It was a landing made a million times over in the last dozen decades.
A small ferry puttered across New York harbor just after noon yesterday, diesel fumes wafting over the deck, bobbing in the wake of larger ships. A few gulls and cormorants saw the boat off, a gaggle of tourists greeted them across the water, looking down from the parapet of Ellis Island. Leading the pack of politicians, administrators, and reporters was 12 Americans-to-be, arrayed variously in combat fatigues, dress uniforms, and rumpled suits.
These dozen foreigners in waiting were the symbol within a symbol within a symbol. The Statue of Liberty–Ellis Island Foundation had gathered them together for the unveiling of The Peopling of America Center. Until now, the museum had been a monument to the 12 million who had arrived on this tiny island off the tip of Manhattan, but the new center would expand the museum into a celebration of all American immigration—even transforming the museum’s name. It would now be known as Ellis Island: The National Museum of Immigration, and these 12 were to be its first inductees.
“When we restored the buildings at Ellis Island in the 1980s and installed the museum in 1990, some people came through and said, ‘Well, there’s nothing here for me,’” Stephen Briganti, president of the foundation, told AN before an unveiling ceremony of the new exhibit halls. “The story of America, of American immigration is so much more than just white Europeans, and increasingly so. Ellis Island is a symbol of inclusion. It’s a symbol of diversity. We thought we should tell the entire story.”
The new exhibit spaces are designed by Ed Schlossberg and his team at ESI Design, which has done exhibit design worldwide, including at the new Museum of Arts and Design and various presidential libraries. Briganti said he selected ESI for the strength of their concept but also because they had worked with the museum before. “They have the best understanding of what we are trying to do here,” he said.
There are three components to the new exhibition: a pre-Ellis hall stretching back to the original populating of the continent, a post-Ellis hall covering immigration after the island closed in 1954, and the Citizenship Gallery, which explores the trials and joys of citizenship for new immigrants. Schlossberg said one of the greatest challenges to the project was packing so much history into an enjoyable, manageable exhibition. His solution was to divide each of the two halls into five experiences: departure, travel, arrival, struggle, and assimilation.
Another challenge was designing exhibits that did not impinge on the surrounding building. “The building itself is part of the experience as much as anything else,” Schlossberg said. “Visitors have to be able to experience that, as well.”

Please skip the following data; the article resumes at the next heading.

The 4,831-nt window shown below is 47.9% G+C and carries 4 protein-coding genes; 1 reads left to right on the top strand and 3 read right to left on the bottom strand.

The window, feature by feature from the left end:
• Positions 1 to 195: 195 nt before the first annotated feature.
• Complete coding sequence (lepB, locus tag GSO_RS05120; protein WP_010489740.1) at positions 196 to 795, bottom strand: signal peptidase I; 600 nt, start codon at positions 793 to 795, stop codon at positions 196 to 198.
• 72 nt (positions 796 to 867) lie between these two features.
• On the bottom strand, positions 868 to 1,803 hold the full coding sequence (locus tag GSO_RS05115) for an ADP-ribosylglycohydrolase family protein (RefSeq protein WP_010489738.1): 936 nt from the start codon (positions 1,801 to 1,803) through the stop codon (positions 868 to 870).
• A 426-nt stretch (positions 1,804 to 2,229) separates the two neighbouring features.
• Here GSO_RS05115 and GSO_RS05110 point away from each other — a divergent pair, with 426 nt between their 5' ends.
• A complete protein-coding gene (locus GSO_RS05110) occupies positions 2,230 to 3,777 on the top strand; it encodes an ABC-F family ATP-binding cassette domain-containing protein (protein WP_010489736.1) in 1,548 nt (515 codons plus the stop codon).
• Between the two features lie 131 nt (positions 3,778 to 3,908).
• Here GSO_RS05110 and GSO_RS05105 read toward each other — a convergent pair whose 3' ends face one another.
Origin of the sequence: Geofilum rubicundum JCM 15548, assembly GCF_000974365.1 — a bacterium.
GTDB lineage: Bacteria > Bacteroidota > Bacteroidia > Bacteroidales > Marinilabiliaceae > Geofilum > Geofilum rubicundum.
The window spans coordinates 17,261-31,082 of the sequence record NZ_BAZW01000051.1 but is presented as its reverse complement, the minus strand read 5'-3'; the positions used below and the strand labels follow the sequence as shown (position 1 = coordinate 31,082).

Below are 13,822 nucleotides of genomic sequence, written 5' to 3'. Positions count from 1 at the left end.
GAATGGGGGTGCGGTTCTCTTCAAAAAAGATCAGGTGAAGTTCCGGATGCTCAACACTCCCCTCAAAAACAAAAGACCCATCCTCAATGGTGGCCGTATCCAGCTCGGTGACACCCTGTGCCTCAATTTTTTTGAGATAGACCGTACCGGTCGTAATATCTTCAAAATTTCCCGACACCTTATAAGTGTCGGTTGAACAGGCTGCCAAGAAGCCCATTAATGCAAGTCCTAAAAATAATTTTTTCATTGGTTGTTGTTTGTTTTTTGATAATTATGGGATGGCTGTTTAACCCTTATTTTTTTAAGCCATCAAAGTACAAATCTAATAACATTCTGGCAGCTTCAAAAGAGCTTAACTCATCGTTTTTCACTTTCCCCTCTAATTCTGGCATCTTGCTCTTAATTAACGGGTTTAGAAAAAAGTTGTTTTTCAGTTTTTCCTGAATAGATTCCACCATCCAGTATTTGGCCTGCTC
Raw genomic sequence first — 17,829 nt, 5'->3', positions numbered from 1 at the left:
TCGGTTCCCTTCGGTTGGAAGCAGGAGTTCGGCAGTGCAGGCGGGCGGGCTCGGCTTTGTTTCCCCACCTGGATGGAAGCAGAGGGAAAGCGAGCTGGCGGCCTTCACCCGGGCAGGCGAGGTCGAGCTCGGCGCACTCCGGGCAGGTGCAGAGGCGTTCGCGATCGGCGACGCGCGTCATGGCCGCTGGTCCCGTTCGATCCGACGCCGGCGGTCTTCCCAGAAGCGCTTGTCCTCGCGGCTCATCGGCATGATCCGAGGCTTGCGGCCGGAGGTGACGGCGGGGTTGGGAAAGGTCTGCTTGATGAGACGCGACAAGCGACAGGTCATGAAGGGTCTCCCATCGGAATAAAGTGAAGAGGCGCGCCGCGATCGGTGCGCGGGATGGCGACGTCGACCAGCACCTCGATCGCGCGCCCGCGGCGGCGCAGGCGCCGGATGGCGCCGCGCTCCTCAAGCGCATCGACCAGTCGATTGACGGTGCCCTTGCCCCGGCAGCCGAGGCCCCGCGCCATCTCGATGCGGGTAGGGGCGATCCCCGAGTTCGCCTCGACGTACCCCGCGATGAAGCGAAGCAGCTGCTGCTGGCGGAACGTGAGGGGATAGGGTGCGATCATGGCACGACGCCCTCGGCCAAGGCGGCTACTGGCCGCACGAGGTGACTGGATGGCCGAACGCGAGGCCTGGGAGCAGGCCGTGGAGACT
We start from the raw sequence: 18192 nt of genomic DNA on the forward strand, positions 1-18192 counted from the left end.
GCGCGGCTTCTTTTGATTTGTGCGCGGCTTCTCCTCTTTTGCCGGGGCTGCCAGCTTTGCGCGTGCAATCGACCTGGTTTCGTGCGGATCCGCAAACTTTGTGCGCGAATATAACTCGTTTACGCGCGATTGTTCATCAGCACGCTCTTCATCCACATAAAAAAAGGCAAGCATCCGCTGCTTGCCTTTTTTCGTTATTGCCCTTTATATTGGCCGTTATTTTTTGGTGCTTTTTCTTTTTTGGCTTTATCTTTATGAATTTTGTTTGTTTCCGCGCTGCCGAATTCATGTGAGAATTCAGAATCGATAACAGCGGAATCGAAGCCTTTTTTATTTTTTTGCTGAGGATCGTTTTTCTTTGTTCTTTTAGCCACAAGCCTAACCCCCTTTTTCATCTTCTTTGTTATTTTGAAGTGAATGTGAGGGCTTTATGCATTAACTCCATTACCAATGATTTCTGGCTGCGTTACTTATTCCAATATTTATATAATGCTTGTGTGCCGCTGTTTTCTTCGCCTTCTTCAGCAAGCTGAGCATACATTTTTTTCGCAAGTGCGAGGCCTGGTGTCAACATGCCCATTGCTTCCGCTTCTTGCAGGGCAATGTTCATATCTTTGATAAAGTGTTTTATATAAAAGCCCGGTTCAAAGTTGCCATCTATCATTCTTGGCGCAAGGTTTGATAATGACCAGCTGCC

The expansion, which replaces archival space that will be moved to another recently restored building, is set to open in 2011. The project will cost $20 million, with much of the money coming from the foundation. As Briganti jokingly told a reporter, “Be sure to mention that we’re 75 percent finished with fundraising but still looking for help.” At today’s ceremony, the Bank of America Foundation and the Annenberg Foundation pledged $1.5 million and $1 million, respectively, responding to a challenge grant of $2.3 million from the Department of the Interior, to which the National Parks Service belongs.
Dirk Kempthorpe, Secretary of the Interior, was on hand to present an oversized check from the department. “The seal of the United States says E. Pluribus Unum, Latin for ‘out of the many, one,’” he told an audience of a hundred seated in the Great Hall, with dozens of tourists looking on from the balcony. “And we truly are, though originally from many places, the bedrock of one nation, a beacon of hope and freedom throughout the world. This expansion will help tell that story.”
With the donors thanked and the designs explained, it was time for the 12 immigrants to renounce their previous allegiances and be sworn in as naturalized citizens. Oaths were taken, pledges recited, a video message from the president and documents received—and a cheer went up as everyone gathered around for pictures.
Ronel Caballero Gonzales, a private first class with the Army National Guard, said being a part of the ceremony made this special day all the better. “It was really really great because all these people, they welcomed us with their arms open wide,” he said.
Mine Ozpinar, a hotel manager from Turkey who originally moved to the U.S. to study, said the ceremony reminded her of how privileged she was to be in America. The only thing better, she said, was the knowledge that her experience would soon be part of the museum, as well.
“This museum is living proof that immigration and this whole country is a great idea,” Ozpinar said. “I think it’s great that they are expanding and adding the whole immigration experience to that.”